Get a Clinical Experience

Phlebotomy jobs often require a clinical experience that can be obtained through volunteering at a local hospital or clinic. If you are interested in working in a hospital setting, many community services may offer phlebotomy volunteer opportunities. Hospitals often have specific phlebotomy volunteer opportunities, which can be found on websites like Volunteer Match and Medical Lab Volunteer. Additionally, some phlebotomy programs will have clinical experience requirements. While it may not be required, it can be a great way to get experience without paying for it. Most phlebotomy programs will allow you to volunteer at a local hospital while you are going to school — this will give you some real-world experience and could be worth an extra 2+ years of income.

Get a Diploma or Associate’s Degree

While it is possible to become a phlebotomist without a degree, most entry-level jobs will require either a bachelor’s degree or a diploma in medical lab science. However, there are a number of high-paying phlebotomy positions that do not require either of these qualifications. If you are interested in taking the entry-level route and earning a decent-paying salary, it might be worth getting a diploma or associate’s degree. These can be obtained online or at a community college and usually take one or two years. Once you have your diploma, you can apply for entry-level phlebotomy jobs that do not require a degree. However, you will be at a significant disadvantage if you are looking to advance in the field, or if you hope to work in a hospital setting. Jobs requiring a bachelor’s degree are much more common, and those that don’t require it often pay better.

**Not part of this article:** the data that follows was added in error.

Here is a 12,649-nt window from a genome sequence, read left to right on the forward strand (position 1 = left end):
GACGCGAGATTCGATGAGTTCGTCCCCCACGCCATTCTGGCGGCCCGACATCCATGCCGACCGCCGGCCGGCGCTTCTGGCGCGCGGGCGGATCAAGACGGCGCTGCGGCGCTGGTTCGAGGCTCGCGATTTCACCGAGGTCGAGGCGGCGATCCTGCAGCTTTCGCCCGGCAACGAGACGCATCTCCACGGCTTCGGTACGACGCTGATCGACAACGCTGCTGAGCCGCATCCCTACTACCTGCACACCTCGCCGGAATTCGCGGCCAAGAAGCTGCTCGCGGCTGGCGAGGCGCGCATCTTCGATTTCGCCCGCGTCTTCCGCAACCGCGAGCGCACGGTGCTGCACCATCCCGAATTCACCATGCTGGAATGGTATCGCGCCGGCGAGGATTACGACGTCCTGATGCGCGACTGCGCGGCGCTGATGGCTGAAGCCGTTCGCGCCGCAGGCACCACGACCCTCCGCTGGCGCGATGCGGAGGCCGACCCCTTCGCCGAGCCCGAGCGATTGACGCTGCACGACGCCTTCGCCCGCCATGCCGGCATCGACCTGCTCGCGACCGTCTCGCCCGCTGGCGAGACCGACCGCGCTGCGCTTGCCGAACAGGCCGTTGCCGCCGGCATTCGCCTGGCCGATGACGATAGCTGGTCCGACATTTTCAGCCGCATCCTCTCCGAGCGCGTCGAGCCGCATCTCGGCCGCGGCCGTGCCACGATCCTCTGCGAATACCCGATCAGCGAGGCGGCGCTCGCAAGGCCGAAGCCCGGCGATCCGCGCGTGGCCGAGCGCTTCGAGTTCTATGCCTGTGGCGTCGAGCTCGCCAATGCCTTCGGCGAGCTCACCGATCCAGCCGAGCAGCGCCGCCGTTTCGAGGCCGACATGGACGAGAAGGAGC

Go to College and Earn a Bachelor’s Degree in Medical Lab Science

As we mentioned, many entry-level phlebotomy jobs do not require a degree, and some hospitals and clinics will even pay you on an hourly basis regardless of your qualifications. However, in order to work in a hospital setting, you will generally need to have a bachelor’s degree. Many hospitals will even prefer applicants with a master’s degree, so make sure to highlight your degree and experience on your resume. Once you have a bachelor’s degree in medical lab science, you can enter the job market with confidence, knowing that most employers will be impressed by your background and experience. Alternatively, you can earn a bachelor’s degree while working full-time and still have time to start a family or retirement fund.